We are living through an unprecedented time. As unbelievable as it was to watch America go to war for the first time in half a century, the fallout from the COVID-19 coronavirus is mind-blowing. We added words that were never a part of our vocabulary, but are now deeply ingrained: social distancing, self-quarantine, shelter in place and so on. Despite the efforts of individuals and governments, the disease marches on.
While we won’t launch into a discussion about whether wearing face masks is effective, we do want to applaud one thing going right with Congress. Despite the effects on small business from all the social distancing, self-quarantining and restrictions on gathering in groups, we are grateful that filing taxes has been put on a temporary delay.
The IRS moved the national income tax filing day to July 15, three months after the normal deadline for Americans to send in their returns.
“At @realDonaldTrump’s direction, we are moving Tax Day from April 15 to July 15,” Treasury Secretary Steven Mnuchin wrote in a tweet about the extension. “All taxpayers and businesses will have this additional time to file and make payments without interest or penalties.”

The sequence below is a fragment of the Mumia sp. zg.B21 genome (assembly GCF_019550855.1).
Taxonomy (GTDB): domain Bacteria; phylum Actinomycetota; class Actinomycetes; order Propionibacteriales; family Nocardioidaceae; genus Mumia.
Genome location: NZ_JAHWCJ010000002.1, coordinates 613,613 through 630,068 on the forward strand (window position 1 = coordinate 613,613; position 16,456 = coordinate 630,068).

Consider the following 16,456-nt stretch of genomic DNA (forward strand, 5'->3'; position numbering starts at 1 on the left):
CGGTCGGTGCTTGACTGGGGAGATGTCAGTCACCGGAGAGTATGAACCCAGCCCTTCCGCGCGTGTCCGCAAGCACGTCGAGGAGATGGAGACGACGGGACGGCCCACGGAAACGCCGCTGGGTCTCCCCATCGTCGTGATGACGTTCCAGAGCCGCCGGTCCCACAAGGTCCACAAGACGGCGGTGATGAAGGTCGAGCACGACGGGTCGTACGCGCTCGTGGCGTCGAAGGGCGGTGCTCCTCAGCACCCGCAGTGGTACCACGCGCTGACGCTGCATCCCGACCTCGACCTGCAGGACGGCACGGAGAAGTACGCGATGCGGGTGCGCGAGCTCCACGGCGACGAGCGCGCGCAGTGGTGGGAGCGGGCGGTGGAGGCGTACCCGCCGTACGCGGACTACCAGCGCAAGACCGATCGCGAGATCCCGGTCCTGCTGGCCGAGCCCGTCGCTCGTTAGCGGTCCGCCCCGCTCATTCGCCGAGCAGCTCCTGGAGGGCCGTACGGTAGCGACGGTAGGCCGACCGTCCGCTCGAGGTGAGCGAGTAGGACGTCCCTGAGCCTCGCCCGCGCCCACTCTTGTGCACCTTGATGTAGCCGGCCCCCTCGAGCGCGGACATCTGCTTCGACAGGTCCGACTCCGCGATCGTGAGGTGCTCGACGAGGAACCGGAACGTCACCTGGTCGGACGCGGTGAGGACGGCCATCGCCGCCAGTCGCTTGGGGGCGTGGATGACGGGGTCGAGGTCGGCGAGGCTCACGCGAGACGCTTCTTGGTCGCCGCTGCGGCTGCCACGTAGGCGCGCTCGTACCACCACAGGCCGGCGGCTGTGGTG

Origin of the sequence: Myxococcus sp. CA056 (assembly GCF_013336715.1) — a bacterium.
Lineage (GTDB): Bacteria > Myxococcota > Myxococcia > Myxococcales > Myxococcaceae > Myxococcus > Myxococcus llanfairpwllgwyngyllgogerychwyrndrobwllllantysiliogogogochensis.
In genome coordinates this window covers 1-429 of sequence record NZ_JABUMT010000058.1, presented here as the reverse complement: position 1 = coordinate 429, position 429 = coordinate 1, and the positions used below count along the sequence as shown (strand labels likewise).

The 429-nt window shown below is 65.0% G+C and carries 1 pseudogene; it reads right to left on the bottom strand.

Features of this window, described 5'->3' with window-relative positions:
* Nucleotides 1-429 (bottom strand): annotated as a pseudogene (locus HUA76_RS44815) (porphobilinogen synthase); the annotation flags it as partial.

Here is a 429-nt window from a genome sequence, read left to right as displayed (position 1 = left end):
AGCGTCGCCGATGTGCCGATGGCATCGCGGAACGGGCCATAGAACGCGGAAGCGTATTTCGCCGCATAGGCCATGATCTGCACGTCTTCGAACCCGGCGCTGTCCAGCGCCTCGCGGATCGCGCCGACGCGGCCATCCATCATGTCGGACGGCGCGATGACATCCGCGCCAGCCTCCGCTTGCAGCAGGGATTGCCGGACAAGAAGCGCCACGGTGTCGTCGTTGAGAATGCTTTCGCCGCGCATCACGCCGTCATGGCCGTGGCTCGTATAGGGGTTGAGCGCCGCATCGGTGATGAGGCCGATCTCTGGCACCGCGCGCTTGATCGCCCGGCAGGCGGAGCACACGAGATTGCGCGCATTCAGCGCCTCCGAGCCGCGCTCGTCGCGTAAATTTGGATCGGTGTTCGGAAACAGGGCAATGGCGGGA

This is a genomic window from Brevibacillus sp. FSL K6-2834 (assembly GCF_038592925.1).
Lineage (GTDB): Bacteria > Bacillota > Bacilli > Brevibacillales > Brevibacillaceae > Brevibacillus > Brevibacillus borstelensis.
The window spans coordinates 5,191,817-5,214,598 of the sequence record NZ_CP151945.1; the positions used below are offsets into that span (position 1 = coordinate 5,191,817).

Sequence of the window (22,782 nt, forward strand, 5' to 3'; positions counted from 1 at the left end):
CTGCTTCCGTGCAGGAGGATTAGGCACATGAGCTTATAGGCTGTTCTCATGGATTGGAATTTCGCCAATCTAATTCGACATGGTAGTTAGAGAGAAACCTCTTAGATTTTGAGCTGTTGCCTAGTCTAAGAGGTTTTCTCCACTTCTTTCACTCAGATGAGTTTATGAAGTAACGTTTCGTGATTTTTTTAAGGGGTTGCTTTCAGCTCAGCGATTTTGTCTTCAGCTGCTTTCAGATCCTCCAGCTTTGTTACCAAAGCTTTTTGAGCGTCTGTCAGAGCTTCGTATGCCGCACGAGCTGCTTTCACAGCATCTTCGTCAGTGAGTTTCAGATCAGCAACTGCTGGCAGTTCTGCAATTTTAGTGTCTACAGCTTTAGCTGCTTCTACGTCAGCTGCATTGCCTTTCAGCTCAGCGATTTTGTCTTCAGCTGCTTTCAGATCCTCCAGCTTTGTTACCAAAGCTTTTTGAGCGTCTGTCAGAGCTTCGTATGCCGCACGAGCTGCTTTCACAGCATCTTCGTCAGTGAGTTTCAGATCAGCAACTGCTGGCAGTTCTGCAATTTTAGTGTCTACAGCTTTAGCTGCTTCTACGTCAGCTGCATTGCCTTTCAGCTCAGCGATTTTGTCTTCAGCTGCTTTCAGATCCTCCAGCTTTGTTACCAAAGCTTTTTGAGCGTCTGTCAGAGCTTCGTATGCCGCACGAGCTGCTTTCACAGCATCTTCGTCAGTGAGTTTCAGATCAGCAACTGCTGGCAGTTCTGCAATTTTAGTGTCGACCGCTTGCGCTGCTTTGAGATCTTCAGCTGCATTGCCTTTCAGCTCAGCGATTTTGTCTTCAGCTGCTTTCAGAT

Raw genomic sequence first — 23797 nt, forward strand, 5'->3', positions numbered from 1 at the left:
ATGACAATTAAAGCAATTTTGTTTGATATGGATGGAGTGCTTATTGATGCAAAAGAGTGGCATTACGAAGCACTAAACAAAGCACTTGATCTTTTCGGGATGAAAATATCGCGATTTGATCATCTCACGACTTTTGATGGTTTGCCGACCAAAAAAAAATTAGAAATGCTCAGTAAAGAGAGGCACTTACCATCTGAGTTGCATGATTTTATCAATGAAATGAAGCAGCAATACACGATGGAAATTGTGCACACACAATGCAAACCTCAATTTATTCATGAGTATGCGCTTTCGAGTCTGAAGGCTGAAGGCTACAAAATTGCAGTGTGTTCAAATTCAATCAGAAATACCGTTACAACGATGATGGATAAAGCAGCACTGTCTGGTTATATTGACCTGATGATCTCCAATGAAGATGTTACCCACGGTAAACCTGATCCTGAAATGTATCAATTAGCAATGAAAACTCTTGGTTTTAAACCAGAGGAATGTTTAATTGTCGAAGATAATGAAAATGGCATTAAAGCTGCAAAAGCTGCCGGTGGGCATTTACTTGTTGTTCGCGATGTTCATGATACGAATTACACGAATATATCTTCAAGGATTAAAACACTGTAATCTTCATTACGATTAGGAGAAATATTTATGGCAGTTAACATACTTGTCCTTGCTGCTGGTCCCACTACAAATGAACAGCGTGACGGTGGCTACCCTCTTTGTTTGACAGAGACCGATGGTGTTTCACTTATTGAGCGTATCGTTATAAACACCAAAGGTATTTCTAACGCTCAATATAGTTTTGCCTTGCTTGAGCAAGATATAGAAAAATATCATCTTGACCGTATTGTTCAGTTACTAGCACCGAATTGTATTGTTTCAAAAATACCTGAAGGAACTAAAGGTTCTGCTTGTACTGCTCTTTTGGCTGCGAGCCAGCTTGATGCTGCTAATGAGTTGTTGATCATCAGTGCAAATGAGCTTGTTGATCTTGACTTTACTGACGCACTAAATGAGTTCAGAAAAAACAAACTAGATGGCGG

Most Americans are entitled to refunds when they file their federal tax returns. As of March 13, the Internal Revenue Service had issued 59.2 million refunds out of the 76.2 million individual income tax returns it had received, or 77.7% of the total number of returns filed by that date.
The average refund check was $2,973, according to IRS data.
Many individual states already had extended their own tax-filing deadlines to various dates to give people relief from the financial fallout of the coronavirus outbreak, which has shuttered businesses nationwide and led to large-scale layoffs. The IRS move will increase pressure on states to align their deadlines with the new one for federal income tax returns.
It is unclear if the deadline extension also will include the deadline for funding Individual Retirement Accounts for the 2019 tax year.
If you have further questions about your tax filing or preparing for your 2020 income expectations, please contact.